I think it is the non-fiction I read that influences me the most as a writer. They make me want to explore different themes, and not just rehash the same old stories I grew up with in my culture. They also help me to understand universal truths, such as love and death, which helps me create realistic motivation and character arcs.
What books or stories have most influenced you as a person?
This is going to sound kind of silly. I don’t even remember what the name of it was. When I was in grade school, we read a story about a young girl collecting water for her family. She finds a small glass bead on the river bank, and picks it up. She then saves a woman from a crocodile attack. When she gets home, the first thing she does is tell her mother about the bead.
I remember my teacher telling me that, even though a crocodile attack sounds terrifying and fantastical to us, it was of little significance to the girl because it was a part of her daily life. The bead held more importance to the girl because it was something out of the ordinary.
It was that story, and that teacher’s explanation, that made me think about my life, and realize that my way of living was not the way other people lived. I think it was the beginning of my understanding that I was not the centre of the universe.
I wish I knew the name of the story and of the author who wrote it because I’d love to read it again.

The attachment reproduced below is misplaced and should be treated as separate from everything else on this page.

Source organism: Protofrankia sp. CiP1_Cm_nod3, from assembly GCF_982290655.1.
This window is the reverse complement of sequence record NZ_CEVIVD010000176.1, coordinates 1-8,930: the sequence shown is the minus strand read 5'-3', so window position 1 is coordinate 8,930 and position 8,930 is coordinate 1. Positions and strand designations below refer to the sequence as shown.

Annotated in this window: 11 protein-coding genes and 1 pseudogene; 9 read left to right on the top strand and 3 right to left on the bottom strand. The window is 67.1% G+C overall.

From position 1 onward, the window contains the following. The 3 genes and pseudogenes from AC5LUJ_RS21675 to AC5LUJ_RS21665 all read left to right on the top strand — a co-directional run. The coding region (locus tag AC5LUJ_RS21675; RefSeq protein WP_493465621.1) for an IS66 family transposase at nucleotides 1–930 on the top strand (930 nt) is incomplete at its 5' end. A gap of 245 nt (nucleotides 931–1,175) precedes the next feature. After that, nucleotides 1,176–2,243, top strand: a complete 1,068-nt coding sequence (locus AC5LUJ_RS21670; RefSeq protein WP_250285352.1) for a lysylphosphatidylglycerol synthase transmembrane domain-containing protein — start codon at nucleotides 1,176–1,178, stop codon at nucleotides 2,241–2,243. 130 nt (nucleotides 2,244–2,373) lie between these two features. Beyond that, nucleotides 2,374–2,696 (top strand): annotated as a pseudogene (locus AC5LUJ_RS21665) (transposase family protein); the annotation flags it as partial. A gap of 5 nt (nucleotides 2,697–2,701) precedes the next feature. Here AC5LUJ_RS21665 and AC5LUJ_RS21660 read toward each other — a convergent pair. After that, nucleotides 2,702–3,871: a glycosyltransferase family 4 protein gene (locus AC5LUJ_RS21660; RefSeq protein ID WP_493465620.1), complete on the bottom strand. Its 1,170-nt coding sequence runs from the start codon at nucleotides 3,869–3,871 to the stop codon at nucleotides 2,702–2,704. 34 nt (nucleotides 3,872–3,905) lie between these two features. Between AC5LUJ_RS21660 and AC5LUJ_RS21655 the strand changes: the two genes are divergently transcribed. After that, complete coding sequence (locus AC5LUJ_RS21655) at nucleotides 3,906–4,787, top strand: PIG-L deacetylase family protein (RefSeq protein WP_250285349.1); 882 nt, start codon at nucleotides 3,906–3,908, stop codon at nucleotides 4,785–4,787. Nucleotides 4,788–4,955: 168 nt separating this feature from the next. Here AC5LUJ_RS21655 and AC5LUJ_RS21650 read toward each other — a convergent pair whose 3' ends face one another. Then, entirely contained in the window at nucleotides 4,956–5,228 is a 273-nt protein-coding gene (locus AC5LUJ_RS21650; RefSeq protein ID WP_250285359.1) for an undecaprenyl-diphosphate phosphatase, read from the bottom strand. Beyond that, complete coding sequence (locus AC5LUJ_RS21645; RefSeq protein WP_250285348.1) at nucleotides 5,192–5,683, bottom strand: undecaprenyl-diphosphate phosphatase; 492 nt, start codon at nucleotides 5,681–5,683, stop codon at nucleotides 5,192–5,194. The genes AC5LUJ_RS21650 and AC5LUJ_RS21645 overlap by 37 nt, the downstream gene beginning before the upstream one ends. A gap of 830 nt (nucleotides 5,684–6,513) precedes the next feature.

Where/how do you find the most inspiration?
Most of my inspiration comes from my dreams. I have, for as long as I can remember, had very vivid dreams. I also experience sleep paralyses on a regular basis. This is when the mind is awake but the body is still asleep. It can create some pretty intense hallucinations, and is what many scientists believe is behind many ghostly encounters and astral projection.
I’ll either have a great that I remember in great detail from beginning to end, or I’ll have a dream that leaves me with an emotional response to a few fleeting images. Of course, when I wake, these dreams are at the forefront of my thoughts. I go over them, try to interpret them, expand upon them, and suddenly want to write them down in the form of a story.
Usually, a story will start with one dream, but then be expanded upon with numerous other dreams by the time it’s finished. It never ceases to amaze me how all these dreams, sometimes months apart, can join together to create one cohesive tale.
What does your family think of your writing? My husband is very supportive of my writing. He’s the first person I show a new story to when it’s finished, and he’s gotten used to it when I start talking about my characters as if they’re real people. I don’t think I’d have accomplished as much as I have if it weren’t for his encouragement.
What is your work schedule like when you're writing?
I have a very physically and emotionally demanding day job--I work at a veterinary hospital—so my biggest challenge is not only finding time to write, but finding energy to write. I try to write at least five days a week, but I only write for as long as I feel up to it. It’s very important for me not to try to force a schedule on my writing. Although it is work, I don’t want it to become a chore. Sometimes I can write for hours on end. Other times, I’ll write five lines and call it quits for the day. This means that I don’t get a story done as quickly as some other authors are able to, but it does mean that I keep my sanity.